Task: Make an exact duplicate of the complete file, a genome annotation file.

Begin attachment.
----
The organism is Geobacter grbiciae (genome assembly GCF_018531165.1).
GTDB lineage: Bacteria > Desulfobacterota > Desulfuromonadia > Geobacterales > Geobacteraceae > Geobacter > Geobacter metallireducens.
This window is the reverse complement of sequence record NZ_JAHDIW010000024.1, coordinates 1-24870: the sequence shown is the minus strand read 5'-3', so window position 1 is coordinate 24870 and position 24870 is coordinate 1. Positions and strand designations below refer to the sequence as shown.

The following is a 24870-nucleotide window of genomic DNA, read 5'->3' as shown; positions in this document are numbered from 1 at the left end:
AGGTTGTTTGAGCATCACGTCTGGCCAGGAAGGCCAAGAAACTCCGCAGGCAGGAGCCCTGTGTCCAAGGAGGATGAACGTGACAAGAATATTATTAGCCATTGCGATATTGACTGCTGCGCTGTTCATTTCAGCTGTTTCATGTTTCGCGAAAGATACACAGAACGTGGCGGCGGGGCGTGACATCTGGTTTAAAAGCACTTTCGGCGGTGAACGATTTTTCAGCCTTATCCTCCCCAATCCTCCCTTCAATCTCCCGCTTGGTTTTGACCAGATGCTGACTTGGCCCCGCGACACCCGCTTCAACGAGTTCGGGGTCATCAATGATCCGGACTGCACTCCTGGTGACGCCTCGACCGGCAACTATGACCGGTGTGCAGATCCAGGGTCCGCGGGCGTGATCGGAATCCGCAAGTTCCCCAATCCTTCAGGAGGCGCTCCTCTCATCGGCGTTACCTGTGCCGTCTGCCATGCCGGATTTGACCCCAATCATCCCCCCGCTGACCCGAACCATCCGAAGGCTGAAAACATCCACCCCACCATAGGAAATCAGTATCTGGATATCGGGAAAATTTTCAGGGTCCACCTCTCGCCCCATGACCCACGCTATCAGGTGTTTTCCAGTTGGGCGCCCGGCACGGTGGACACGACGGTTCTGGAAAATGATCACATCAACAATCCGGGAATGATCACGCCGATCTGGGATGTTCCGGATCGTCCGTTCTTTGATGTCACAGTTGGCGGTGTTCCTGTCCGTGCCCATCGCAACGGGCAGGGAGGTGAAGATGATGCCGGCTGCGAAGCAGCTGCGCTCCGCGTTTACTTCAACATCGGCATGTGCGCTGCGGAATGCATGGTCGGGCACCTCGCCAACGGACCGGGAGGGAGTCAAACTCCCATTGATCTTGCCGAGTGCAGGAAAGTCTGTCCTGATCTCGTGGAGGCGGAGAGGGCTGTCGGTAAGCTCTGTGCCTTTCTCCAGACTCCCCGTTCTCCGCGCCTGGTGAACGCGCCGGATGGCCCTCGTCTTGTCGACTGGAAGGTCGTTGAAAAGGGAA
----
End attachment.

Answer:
The organism is Geobacter grbiciae (genome assembly GCF_018531165.1).
GTDB lineage: Bacteria > Desulfobacterota > Desulfuromonadia > Geobacterales > Geobacteraceae > Geobacter > Geobacter metallireducens.
This window is the reverse complement of sequence record NZ_JAHDIW010000024.1, coordinates 1-24870: the sequence shown is the minus strand read 5'-3', so window position 1 is coordinate 24870 and position 24870 is coordinate 1. Positions and strand designations below refer to the sequence as shown.

The following is a 24870-nucleotide window of genomic DNA, read 5'->3' as shown; positions in this document are numbered from 1 at the left end:
AGGTTGTTTGAGCATCACGTCTGGCCAGGAAGGCCAAGAAACTCCGCAGGCAGGAGCCCTGTGTCCAAGGAGGATGAACGTGACAAGAATATTATTAGCCATTGCGATATTGACTGCTGCGCTGTTCATTTCAGCTGTTTCATGTTTCGCGAAAGATACACAGAACGTGGCGGCGGGGCGTGACATCTGGTTTAAAAGCACTTTCGGCGGTGAACGATTTTTCAGCCTTATCCTCCCCAATCCTCCCTTCAATCTCCCGCTTGGTTTTGACCAGATGCTGACTTGGCCCCGCGACACCCGCTTCAACGAGTTCGGGGTCATCAATGATCCGGACTGCACTCCTGGTGACGCCTCGACCGGCAACTATGACCGGTGTGCAGATCCAGGGTCCGCGGGCGTGATCGGAATCCGCAAGTTCCCCAATCCTTCAGGAGGCGCTCCTCTCATCGGCGTTACCTGTGCCGTCTGCCATGCCGGATTTGACCCCAATCATCCCCCCGCTGACCCGAACCATCCGAAGGCTGAAAACATCCACCCCACCATAGGAAATCAGTATCTGGATATCGGGAAAATTTTCAGGGTCCACCTCTCGCCCCATGACCCACGCTATCAGGTGTTTTCCAGTTGGGCGCCCGGCACGGTGGACACGACGGTTCTGGAAAATGATCACATCAACAATCCGGGAATGATCACGCCGATCTGGGATGTTCCGGATCGTCCGTTCTTTGATGTCACAGTTGGCGGTGTTCCTGTCCGTGCCCATCGCAACGGGCAGGGAGGTGAAGATGATGCCGGCTGCGAAGCAGCTGCGCTCCGCGTTTACTTCAACATCGGCATGTGCGCTGCGGAATGCATGGTCGGGCACCTCGCCAACGGACCGGGAGGGAGTCAAACTCCCATTGATCTTGCCGAGTGCAGGAAAGTCTGTCCTGATCTCGTGGAGGCGGAGAGGGCTGTCGGTAAGCTCTGTGCCTTTCTCCAGACTCCCCGTTCTCCGCGCCTGGTGAACGCGCCGGATGGCCCTCGTCTTGTCGACTGGAAGGTCGTTGAAAAGGGAA